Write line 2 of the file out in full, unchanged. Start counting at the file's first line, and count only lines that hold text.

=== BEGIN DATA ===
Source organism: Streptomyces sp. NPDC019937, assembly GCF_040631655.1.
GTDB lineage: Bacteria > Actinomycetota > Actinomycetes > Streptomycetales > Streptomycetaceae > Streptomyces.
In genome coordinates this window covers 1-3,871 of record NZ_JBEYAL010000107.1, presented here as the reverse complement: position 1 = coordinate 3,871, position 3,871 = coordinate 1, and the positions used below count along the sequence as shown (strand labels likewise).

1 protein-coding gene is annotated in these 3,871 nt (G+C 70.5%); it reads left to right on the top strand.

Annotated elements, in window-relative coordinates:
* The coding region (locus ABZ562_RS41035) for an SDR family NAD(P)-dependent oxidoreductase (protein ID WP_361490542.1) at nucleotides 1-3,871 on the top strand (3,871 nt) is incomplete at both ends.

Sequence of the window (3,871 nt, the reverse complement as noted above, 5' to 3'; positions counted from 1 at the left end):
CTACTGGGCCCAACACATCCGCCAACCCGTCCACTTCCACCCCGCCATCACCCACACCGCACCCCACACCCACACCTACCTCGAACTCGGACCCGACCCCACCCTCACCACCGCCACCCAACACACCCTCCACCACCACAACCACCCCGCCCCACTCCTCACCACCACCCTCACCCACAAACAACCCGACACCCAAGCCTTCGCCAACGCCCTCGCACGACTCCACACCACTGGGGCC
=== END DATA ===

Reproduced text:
GTDB lineage: Bacteria > Actinomycetota > Actinomycetes > Streptomycetales > Streptomycetaceae > Streptomyces.